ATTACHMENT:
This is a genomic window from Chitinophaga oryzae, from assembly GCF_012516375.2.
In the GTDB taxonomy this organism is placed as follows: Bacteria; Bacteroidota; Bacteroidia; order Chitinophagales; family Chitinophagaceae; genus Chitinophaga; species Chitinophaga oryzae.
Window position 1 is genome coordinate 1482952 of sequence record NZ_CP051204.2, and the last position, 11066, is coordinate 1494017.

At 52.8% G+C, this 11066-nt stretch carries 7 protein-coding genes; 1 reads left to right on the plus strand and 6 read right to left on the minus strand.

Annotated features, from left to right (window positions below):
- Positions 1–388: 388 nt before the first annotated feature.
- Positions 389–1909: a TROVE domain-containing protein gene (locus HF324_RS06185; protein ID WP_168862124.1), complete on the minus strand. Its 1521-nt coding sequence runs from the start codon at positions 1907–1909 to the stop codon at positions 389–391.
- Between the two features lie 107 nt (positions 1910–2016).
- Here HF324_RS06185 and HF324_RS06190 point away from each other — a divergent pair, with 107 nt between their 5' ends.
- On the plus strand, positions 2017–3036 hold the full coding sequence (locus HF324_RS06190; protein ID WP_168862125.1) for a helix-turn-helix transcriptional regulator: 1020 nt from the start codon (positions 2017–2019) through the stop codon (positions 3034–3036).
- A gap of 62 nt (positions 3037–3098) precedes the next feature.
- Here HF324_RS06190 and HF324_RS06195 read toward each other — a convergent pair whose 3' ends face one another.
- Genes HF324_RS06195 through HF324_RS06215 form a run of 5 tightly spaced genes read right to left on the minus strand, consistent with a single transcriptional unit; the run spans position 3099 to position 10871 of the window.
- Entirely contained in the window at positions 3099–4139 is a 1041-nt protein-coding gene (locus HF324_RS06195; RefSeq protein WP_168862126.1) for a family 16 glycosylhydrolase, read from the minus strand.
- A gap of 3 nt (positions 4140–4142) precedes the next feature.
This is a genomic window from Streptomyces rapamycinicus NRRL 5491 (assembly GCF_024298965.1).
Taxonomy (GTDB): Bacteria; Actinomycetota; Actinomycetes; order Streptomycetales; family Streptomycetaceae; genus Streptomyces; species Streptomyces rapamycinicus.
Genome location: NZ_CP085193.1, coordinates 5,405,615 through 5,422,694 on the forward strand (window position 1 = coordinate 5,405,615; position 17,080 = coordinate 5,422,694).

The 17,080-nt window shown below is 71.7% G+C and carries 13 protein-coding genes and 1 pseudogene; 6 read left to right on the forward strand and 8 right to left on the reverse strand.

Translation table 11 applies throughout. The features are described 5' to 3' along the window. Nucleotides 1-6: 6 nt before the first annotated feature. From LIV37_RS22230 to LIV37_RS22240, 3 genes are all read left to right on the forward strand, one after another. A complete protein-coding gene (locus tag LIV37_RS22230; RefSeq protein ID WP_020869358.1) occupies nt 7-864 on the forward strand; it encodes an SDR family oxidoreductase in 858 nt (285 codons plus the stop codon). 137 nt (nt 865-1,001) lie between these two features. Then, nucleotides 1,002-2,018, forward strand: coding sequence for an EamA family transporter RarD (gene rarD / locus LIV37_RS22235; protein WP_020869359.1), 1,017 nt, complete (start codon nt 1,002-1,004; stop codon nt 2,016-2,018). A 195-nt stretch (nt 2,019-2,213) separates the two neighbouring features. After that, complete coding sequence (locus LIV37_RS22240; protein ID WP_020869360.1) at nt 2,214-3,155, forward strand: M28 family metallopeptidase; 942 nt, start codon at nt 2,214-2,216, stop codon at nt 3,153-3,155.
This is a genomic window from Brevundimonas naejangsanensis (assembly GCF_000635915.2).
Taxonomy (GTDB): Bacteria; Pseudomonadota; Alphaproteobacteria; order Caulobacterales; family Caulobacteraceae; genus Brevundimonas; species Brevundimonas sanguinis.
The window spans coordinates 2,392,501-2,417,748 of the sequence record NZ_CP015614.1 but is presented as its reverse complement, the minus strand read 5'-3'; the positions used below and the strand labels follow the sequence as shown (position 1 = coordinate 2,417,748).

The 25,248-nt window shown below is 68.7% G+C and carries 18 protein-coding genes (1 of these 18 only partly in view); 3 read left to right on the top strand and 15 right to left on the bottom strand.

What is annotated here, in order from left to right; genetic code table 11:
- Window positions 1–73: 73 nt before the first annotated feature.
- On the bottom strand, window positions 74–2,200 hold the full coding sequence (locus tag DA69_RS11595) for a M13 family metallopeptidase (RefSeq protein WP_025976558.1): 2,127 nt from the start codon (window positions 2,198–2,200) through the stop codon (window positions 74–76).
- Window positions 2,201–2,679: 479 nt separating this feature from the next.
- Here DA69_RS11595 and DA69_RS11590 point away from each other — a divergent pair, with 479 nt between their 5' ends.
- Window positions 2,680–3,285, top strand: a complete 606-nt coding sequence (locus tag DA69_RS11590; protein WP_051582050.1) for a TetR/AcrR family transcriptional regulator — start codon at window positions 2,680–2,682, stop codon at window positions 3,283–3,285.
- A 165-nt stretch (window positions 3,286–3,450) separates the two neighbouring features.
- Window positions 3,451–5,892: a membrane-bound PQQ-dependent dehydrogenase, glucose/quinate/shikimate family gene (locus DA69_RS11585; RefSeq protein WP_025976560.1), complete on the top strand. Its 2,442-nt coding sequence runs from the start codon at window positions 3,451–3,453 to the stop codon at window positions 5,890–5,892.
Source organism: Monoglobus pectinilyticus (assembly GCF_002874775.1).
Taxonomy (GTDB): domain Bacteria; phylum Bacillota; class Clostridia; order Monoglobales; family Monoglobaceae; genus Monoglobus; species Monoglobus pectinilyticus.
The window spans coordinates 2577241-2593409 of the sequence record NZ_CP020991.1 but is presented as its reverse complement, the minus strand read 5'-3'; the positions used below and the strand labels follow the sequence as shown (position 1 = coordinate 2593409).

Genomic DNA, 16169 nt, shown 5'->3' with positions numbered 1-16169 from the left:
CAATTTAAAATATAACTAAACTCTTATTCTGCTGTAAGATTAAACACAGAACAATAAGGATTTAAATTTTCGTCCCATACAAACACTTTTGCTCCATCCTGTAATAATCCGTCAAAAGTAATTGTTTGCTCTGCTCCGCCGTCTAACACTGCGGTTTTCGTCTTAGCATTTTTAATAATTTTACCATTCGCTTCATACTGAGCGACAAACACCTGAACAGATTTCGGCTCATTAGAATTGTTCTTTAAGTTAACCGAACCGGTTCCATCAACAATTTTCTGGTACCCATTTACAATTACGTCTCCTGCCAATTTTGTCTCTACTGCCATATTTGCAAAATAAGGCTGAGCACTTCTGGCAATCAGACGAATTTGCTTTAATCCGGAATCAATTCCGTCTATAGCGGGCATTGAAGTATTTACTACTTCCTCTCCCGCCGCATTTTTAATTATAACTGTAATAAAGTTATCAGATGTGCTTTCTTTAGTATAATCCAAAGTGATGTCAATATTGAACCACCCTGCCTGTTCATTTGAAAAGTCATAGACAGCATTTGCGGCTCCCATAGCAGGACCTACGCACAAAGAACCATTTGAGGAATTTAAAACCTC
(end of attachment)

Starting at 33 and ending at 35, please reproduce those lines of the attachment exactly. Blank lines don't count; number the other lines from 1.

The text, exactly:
Source organism: Monoglobus pectinilyticus (assembly GCF_002874775.1).
Taxonomy (GTDB): domain Bacteria; phylum Bacillota; class Clostridia; order Monoglobales; family Monoglobaceae; genus Monoglobus; species Monoglobus pectinilyticus.
The window spans coordinates 2577241-2593409 of the sequence record NZ_CP020991.1 but is presented as its reverse complement, the minus strand read 5'-3'; the positions used below and the strand labels follow the sequence as shown (position 1 = coordinate 2593409).